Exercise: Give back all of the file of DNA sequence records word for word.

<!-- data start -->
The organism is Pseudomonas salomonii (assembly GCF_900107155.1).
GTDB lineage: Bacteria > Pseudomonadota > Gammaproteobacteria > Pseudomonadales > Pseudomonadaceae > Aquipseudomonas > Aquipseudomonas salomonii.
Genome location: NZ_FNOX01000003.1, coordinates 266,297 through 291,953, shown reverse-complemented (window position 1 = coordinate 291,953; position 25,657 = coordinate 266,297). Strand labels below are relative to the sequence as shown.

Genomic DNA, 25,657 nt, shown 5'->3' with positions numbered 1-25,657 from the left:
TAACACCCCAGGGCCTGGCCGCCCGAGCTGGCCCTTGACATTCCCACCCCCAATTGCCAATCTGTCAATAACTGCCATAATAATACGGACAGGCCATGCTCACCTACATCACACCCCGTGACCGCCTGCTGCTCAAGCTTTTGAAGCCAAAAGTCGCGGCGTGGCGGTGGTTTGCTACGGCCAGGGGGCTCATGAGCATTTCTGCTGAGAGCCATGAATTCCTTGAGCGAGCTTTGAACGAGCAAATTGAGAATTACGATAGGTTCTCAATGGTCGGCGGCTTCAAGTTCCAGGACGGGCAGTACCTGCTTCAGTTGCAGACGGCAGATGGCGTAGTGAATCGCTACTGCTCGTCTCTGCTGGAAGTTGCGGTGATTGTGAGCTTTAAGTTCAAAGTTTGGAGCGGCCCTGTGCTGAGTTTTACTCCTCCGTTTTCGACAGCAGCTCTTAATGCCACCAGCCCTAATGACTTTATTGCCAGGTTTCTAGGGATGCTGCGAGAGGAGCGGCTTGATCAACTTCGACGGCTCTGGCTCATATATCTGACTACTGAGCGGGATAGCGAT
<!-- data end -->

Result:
The organism is Pseudomonas salomonii (assembly GCF_900107155.1).
GTDB lineage: Bacteria > Pseudomonadota > Gammaproteobacteria > Pseudomonadales > Pseudomonadaceae > Aquipseudomonas > Aquipseudomonas salomonii.
Genome location: NZ_FNOX01000003.1, coordinates 266,297 through 291,953, shown reverse-complemented (window position 1 = coordinate 291,953; position 25,657 = coordinate 266,297). Strand labels below are relative to the sequence as shown.

Genomic DNA, 25,657 nt, shown 5'->3' with positions numbered 1-25,657 from the left:
TAACACCCCAGGGCCTGGCCGCCCGAGCTGGCCCTTGACATTCCCACCCCCAATTGCCAATCTGTCAATAACTGCCATAATAATACGGACAGGCCATGCTCACCTACATCACACCCCGTGACCGCCTGCTGCTCAAGCTTTTGAAGCCAAAAGTCGCGGCGTGGCGGTGGTTTGCTACGGCCAGGGGGCTCATGAGCATTTCTGCTGAGAGCCATGAATTCCTTGAGCGAGCTTTGAACGAGCAAATTGAGAATTACGATAGGTTCTCAATGGTCGGCGGCTTCAAGTTCCAGGACGGGCAGTACCTGCTTCAGTTGCAGACGGCAGATGGCGTAGTGAATCGCTACTGCTCGTCTCTGCTGGAAGTTGCGGTGATTGTGAGCTTTAAGTTCAAAGTTTGGAGCGGCCCTGTGCTGAGTTTTACTCCTCCGTTTTCGACAGCAGCTCTTAATGCCACCAGCCCTAATGACTTTATTGCCAGGTTTCTAGGGATGCTGCGAGAGGAGCGGCTTGATCAACTTCGACGGCTCTGGCTCATATATCTGACTACTGAGCGGGATAGCGAT